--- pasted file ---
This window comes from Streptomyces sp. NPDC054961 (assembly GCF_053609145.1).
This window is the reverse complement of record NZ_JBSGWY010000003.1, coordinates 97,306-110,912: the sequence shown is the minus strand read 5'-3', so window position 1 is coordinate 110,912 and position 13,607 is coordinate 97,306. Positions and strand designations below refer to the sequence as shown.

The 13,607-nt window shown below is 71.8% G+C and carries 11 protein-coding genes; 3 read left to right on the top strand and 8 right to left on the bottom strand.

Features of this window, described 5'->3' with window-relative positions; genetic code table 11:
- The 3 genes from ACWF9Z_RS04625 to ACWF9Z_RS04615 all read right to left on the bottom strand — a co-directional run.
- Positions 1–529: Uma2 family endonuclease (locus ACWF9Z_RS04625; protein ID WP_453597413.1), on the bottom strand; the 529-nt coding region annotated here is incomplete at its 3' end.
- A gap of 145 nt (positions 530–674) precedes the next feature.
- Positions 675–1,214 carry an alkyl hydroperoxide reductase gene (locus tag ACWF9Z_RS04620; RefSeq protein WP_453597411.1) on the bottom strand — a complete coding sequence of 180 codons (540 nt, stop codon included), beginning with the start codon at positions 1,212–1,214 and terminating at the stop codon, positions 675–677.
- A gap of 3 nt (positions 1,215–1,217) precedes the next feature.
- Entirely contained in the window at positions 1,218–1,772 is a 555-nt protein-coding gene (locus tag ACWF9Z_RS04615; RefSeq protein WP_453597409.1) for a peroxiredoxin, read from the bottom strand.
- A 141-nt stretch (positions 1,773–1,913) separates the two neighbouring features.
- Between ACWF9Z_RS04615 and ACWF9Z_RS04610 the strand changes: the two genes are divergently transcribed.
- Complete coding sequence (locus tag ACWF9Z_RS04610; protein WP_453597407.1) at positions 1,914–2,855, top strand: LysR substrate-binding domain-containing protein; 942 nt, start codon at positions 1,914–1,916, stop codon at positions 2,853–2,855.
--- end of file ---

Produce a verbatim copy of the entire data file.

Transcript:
This window comes from Streptomyces sp. NPDC054961 (assembly GCF_053609145.1).
This window is the reverse complement of record NZ_JBSGWY010000003.1, coordinates 97,306-110,912: the sequence shown is the minus strand read 5'-3', so window position 1 is coordinate 110,912 and position 13,607 is coordinate 97,306. Positions and strand designations below refer to the sequence as shown.

The 13,607-nt window shown below is 71.8% G+C and carries 11 protein-coding genes; 3 read left to right on the top strand and 8 right to left on the bottom strand.

Features of this window, described 5'->3' with window-relative positions; genetic code table 11:
- The 3 genes from ACWF9Z_RS04625 to ACWF9Z_RS04615 all read right to left on the bottom strand — a co-directional run.
- Positions 1–529: Uma2 family endonuclease (locus ACWF9Z_RS04625; protein ID WP_453597413.1), on the bottom strand; the 529-nt coding region annotated here is incomplete at its 3' end.
- A gap of 145 nt (positions 530–674) precedes the next feature.
- Positions 675–1,214 carry an alkyl hydroperoxide reductase gene (locus tag ACWF9Z_RS04620; RefSeq protein WP_453597411.1) on the bottom strand — a complete coding sequence of 180 codons (540 nt, stop codon included), beginning with the start codon at positions 1,212–1,214 and terminating at the stop codon, positions 675–677.
- A gap of 3 nt (positions 1,215–1,217) precedes the next feature.
- Entirely contained in the window at positions 1,218–1,772 is a 555-nt protein-coding gene (locus tag ACWF9Z_RS04615; RefSeq protein WP_453597409.1) for a peroxiredoxin, read from the bottom strand.
- A 141-nt stretch (positions 1,773–1,913) separates the two neighbouring features.
- Between ACWF9Z_RS04615 and ACWF9Z_RS04610 the strand changes: the two genes are divergently transcribed.
- Complete coding sequence (locus tag ACWF9Z_RS04610; protein WP_453597407.1) at positions 1,914–2,855, top strand: LysR substrate-binding domain-containing protein; 942 nt, start codon at positions 1,914–1,916, stop codon at positions 2,853–2,855.